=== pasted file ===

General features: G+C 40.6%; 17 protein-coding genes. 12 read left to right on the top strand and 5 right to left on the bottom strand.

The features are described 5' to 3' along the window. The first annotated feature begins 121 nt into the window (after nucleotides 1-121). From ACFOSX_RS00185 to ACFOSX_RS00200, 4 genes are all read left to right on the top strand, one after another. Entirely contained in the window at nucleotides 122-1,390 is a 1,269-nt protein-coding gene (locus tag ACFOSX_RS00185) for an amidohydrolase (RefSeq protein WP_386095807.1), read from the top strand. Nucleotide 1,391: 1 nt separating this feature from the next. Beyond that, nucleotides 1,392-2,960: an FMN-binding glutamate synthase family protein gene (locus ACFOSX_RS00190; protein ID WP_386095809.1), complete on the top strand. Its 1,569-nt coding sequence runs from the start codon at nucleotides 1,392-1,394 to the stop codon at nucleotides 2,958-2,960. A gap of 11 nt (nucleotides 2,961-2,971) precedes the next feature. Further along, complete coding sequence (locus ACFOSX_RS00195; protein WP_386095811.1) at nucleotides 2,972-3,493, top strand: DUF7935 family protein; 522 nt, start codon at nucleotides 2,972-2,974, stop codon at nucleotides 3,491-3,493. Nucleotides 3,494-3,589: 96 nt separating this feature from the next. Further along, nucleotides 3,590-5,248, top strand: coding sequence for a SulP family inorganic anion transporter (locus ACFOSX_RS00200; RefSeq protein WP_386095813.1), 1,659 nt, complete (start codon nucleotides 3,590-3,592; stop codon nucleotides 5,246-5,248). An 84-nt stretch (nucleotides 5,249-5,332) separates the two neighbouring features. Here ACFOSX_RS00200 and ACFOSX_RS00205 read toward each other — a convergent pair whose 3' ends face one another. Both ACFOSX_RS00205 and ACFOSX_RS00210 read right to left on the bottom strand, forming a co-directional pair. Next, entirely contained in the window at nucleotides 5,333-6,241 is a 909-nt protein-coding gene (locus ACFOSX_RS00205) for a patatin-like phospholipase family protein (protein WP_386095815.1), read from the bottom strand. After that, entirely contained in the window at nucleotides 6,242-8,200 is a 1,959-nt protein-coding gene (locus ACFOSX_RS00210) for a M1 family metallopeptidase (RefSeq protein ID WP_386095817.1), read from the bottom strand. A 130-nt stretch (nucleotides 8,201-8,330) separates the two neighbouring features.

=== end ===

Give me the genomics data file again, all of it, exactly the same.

General features: G+C 40.6%; 17 protein-coding genes. 12 read left to right on the top strand and 5 right to left on the bottom strand.

The features are described 5' to 3' along the window. The first annotated feature begins 121 nt into the window (after nucleotides 1-121). From ACFOSX_RS00185 to ACFOSX_RS00200, 4 genes are all read left to right on the top strand, one after another. Entirely contained in the window at nucleotides 122-1,390 is a 1,269-nt protein-coding gene (locus tag ACFOSX_RS00185) for an amidohydrolase (RefSeq protein WP_386095807.1), read from the top strand. Nucleotide 1,391: 1 nt separating this feature from the next. Beyond that, nucleotides 1,392-2,960: an FMN-binding glutamate synthase family protein gene (locus ACFOSX_RS00190; protein ID WP_386095809.1), complete on the top strand. Its 1,569-nt coding sequence runs from the start codon at nucleotides 1,392-1,394 to the stop codon at nucleotides 2,958-2,960. A gap of 11 nt (nucleotides 2,961-2,971) precedes the next feature. Further along, complete coding sequence (locus ACFOSX_RS00195; protein WP_386095811.1) at nucleotides 2,972-3,493, top strand: DUF7935 family protein; 522 nt, start codon at nucleotides 2,972-2,974, stop codon at nucleotides 3,491-3,493. Nucleotides 3,494-3,589: 96 nt separating this feature from the next. Further along, nucleotides 3,590-5,248, top strand: coding sequence for a SulP family inorganic anion transporter (locus ACFOSX_RS00200; RefSeq protein WP_386095813.1), 1,659 nt, complete (start codon nucleotides 3,590-3,592; stop codon nucleotides 5,246-5,248). An 84-nt stretch (nucleotides 5,249-5,332) separates the two neighbouring features. Here ACFOSX_RS00200 and ACFOSX_RS00205 read toward each other — a convergent pair whose 3' ends face one another. Both ACFOSX_RS00205 and ACFOSX_RS00210 read right to left on the bottom strand, forming a co-directional pair. Next, entirely contained in the window at nucleotides 5,333-6,241 is a 909-nt protein-coding gene (locus ACFOSX_RS00205) for a patatin-like phospholipase family protein (protein WP_386095815.1), read from the bottom strand. After that, entirely contained in the window at nucleotides 6,242-8,200 is a 1,959-nt protein-coding gene (locus ACFOSX_RS00210) for a M1 family metallopeptidase (RefSeq protein ID WP_386095817.1), read from the bottom strand. A 130-nt stretch (nucleotides 8,201-8,330) separates the two neighbouring features.